lately holiday breakdown from which he suffers Southwest Airlines It highlights how important it is for airlines to invest in technology that can help them avoid the chaos that thousands of canceled flights can entail.

For carriers to run their operations effectively, they have to plan for a lot of disruptions. What is the plane’s trajectory? Is the crew at their destination? Is the plane early or late? What does any of this mean for connecting flights? And what does that mean for baggage?

“If you look at some of the cool parts of how AI is applied, a lot of it is about the flexibility in predicting things,” Barclay says.

Delta Airlinesand JetBlue American Airlines Among the airlines investing in artificial intelligence today. The sector is finally enjoying a bright tailwind after the COVID-19 pandemic hit demand hard. Last year, global airline industry revenue grew by 44% to $727 billion by 2021, According to the International Air Transport Associationwhich also expects to return to profitability in 2023.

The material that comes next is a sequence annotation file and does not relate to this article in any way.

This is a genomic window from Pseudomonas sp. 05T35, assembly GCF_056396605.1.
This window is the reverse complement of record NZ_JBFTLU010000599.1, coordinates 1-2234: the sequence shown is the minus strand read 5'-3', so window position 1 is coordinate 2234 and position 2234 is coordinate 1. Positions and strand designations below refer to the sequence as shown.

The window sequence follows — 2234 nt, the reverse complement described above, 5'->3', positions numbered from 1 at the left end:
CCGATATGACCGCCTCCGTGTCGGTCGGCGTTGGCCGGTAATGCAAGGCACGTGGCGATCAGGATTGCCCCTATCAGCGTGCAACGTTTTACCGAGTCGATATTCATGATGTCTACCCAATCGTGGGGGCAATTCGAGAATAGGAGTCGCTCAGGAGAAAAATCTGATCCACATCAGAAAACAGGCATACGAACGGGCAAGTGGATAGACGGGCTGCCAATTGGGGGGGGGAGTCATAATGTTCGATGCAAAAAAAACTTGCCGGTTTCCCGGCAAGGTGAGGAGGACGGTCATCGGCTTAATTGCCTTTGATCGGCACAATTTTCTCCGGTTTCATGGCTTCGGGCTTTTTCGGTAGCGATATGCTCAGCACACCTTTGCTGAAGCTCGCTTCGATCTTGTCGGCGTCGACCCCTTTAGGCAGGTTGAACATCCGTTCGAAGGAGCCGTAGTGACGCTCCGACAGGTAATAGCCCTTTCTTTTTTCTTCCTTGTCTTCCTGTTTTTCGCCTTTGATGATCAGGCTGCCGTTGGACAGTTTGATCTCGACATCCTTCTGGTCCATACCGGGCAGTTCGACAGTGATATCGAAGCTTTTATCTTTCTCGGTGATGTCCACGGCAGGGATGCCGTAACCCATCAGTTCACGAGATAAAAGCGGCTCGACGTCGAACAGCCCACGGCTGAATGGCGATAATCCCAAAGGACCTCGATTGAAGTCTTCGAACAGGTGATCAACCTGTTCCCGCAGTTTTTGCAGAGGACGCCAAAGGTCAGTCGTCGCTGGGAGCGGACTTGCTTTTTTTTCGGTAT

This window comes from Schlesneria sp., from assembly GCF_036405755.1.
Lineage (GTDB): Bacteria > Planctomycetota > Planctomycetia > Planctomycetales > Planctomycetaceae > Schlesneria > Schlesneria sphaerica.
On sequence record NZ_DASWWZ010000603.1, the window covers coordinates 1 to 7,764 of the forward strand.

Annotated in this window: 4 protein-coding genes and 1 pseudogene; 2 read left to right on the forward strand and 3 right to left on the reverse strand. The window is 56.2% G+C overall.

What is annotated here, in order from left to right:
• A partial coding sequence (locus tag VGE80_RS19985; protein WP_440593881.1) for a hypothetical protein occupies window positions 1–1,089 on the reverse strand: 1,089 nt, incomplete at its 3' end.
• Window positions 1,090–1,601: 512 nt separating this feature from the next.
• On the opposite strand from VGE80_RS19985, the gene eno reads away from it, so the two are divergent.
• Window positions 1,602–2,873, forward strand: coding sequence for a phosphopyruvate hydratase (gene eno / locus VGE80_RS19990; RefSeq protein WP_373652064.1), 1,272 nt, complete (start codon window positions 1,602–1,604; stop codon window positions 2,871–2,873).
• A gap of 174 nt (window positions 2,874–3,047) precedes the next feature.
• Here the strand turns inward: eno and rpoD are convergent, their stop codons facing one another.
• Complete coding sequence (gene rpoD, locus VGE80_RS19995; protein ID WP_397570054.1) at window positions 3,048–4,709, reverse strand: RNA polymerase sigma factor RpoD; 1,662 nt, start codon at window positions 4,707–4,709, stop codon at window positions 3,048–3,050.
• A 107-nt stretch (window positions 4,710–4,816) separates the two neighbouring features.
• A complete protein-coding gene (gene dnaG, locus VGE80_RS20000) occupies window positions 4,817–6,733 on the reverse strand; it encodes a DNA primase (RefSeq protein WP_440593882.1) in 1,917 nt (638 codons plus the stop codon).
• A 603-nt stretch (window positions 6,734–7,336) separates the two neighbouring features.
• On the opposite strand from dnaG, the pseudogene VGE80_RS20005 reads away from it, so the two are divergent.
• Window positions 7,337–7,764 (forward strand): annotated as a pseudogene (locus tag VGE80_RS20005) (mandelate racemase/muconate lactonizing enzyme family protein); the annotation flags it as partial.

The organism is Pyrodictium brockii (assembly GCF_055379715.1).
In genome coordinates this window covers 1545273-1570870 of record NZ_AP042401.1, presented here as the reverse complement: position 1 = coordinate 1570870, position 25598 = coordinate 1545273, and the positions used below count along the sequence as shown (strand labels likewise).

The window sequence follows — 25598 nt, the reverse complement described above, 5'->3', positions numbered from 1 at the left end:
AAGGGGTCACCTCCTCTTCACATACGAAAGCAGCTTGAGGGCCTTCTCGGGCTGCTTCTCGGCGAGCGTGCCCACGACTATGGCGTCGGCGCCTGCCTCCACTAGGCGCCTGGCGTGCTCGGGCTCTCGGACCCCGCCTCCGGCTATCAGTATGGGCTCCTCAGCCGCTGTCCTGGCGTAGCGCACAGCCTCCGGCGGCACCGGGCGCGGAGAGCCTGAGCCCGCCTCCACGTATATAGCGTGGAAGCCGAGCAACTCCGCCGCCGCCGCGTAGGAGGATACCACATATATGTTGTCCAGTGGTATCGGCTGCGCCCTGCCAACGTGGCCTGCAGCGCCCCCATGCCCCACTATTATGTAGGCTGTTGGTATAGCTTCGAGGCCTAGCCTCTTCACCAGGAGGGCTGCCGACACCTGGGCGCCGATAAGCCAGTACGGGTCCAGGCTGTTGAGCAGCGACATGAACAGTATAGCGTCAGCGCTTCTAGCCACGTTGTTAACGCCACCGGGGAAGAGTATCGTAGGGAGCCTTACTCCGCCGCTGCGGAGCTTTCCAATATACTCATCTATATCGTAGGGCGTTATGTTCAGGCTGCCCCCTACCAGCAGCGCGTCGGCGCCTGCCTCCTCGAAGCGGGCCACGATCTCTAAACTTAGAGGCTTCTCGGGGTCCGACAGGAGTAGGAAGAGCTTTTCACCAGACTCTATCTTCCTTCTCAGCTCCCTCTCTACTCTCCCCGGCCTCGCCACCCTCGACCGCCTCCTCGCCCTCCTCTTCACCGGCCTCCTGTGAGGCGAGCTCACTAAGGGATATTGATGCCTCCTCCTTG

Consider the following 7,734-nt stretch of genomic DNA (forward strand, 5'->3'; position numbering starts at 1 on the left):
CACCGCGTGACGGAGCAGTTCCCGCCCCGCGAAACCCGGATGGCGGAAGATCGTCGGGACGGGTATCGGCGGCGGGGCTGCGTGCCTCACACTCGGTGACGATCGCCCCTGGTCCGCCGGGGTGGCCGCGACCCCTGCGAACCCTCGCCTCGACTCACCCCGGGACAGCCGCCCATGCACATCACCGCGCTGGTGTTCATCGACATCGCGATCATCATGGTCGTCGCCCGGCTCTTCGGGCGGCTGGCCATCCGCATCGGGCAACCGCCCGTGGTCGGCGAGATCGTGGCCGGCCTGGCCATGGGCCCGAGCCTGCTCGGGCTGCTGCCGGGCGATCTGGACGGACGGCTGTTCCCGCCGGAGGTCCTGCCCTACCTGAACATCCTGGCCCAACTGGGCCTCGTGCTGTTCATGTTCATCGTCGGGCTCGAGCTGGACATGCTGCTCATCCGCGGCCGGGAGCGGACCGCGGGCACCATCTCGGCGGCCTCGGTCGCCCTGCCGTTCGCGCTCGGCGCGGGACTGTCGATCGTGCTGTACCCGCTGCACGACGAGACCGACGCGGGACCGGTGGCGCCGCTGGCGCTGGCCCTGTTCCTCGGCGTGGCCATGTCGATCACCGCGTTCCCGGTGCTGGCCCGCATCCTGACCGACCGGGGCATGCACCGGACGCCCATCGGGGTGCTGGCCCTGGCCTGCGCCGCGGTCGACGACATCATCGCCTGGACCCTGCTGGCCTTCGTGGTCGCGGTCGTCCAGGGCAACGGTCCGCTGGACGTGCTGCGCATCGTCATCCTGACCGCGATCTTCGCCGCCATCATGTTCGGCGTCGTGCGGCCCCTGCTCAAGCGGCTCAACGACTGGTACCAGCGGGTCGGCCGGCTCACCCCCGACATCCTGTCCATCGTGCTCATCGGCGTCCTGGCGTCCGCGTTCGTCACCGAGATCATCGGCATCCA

JetBlue launched A220-300 operations in April 2021 and currently operates eight A220s in a 140-seat configuration.

Courtesy of JetBlue

JetBlue Ventures, a subsidiary of JetBlue that invests in early-stage travel startups, contends that travel pain points are due to industry fragmentation. Large scale travel can refer to airlines, hotels, and ground transportation, and these providers tend not to work together. JetBlue Ventures aspires to connect the dots and create a smoother journey.

“There’s a lot of data within our industry, and we’re doing a poor job of using it,” says Amy Burr, president of JetBlue Ventures. “The industry has a very old and outdated technology stack. The systems are outdated. And communicating new technology is very difficult and very time consuming.”